Having worked in the business of B2B cold calling for more than 20 years – with the majority of those at the head of a successful outsourced B2B lead generation firm, I have learned the value in returning to the basics and fundamentals that lead to successful cold calling.
Due to my experience both as a caller and as a manager of successful inside sales teams, I have a good grasp on the best practices for cold calling that lead to uncovering qualified leads. The following is my insider’s guide to B2B cold calling and lead generation.
The Prospect List – Names and Titles
The goal of an experienced B2B caller is to get in front of the decision makers or key evaluators and have a conversation that can uncover an opportunity.
The key is to know the effective ways to penetrate a company or organization to ensure that the caller is having this conversation with the correct targeted prospect.
How do you determine the right person to call?
Best practices for a B2B caller is to do enough research to understand if the cold call should be to a C-level executive, a VP or Director, or perhaps someone in a particular department (i.e., Head of Human Resources). This can be very dependent on the organization and industry.
The key is to focus on those who can reveal real business pains and understand the value of the solutions you have to offer.
How Do You Reach The Right Person?
For complex sales, I always advocate a top-down approach.
The title and position of the decision makers will vary depending on the organization and industry into which you are calling. Adequate research should yield the information needed to target the correct person.
In many cases, the key decision makers are going to be at the C-level, so that is where you start. It will most likely take many attempts, but keep making the calls and leave a concise voicemail when needed.
Research into inside sales tells us repeatedly that to be successful, multiple calls are essential. While “the absolute bare minimum number of attempts to contact at least 50% of your leads is six,” the average rep only conducts “between 1.7 and 2.1 attempts before they give up.” insidesales.com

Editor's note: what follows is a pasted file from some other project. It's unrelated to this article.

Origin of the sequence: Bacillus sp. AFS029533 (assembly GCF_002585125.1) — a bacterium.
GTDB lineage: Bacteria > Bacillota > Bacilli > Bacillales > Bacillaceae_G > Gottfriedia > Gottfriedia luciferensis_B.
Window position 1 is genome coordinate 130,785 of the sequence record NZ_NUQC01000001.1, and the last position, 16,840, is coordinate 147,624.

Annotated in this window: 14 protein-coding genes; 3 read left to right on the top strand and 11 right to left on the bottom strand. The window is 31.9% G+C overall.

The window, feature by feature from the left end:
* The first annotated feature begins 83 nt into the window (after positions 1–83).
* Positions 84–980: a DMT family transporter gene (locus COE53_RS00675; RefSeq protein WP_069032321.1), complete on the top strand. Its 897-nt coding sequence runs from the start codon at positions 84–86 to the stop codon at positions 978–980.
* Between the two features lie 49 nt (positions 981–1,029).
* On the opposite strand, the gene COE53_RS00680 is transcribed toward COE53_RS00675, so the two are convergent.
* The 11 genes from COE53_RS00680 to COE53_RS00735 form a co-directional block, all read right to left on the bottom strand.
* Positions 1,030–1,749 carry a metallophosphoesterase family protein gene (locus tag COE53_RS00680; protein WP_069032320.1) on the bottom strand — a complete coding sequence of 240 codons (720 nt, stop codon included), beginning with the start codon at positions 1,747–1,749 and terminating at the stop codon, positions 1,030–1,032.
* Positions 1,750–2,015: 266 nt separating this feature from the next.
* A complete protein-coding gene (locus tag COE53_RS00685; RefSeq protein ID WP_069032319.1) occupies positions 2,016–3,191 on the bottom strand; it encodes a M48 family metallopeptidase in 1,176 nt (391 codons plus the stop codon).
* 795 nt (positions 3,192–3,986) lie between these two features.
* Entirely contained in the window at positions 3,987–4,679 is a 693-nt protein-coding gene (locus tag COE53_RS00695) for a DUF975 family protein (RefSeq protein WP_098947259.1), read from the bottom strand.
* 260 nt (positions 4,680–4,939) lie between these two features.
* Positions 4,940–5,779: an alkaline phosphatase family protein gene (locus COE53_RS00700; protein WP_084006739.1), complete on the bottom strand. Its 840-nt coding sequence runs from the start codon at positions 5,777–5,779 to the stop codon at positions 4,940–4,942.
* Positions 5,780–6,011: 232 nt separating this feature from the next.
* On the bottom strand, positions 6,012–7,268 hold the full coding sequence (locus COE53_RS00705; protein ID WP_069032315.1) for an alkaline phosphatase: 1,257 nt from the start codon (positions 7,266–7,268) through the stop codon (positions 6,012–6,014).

If you don’t find success at the top level, then it’s appropriate to work your way down until you reach the highest level person that is willing to pick up the phone and have a conversation with you.
It may be that you can enter the company through that level, and it is better to have the discussion there than not at all.
Always aim for the highest level possible. If you try you might find success – but if you don’t even attempt it, then you have no chance of making a connection.
How Do You Ensure Your Prospect List Has Good Names and Titles?
To answer this question, look back at history. Where has the previous success been? Who needs to be targeted within the organization, and what is the level that needs to be reached?
Depending on the history and knowledge of the organization, it’s possible that the list will need some thought.
Remember, the goal is to penetrate the company or organization, and a successful way to do that is to call more than one person within that organization.
As a general rule, a sales rep should attempt a minimum of three different contacts within the same target company. If your list contains only one name within an organization, it is worth the time to do some research and expand that list.
There are a few practical ways to do this:
- Use available online research such as LinkedIn, the company website, or even a general Google search.
- Ask for referrals within the organization. At the beginning of my career, before the availability of online resources, the best way to get the names of contacts within an organization was to call and ask. I’d argue that this is still the most effective approach.
If whomever you are targeting is unavailable, ask the admin in the department for the name of someone you can speak to. They will give you a name if only to direct you away, but that can sometimes work in your favor.
Keep calling until you reach the person who is willing to have the conversation; you might be surprised at the results.
My years in the business have taught me that when sales numbers begin to fall, it is most likely because the callers have drifted away from the proven process. Research and preparation, combined with a knowledge of the basic best practices and a commitment to consistency, are the keys to success.
When in doubt, return to the fundamentals and keep making the calls.
More insider information can be found in The Insider’s Guide to B2B Cold Calling – Part 2.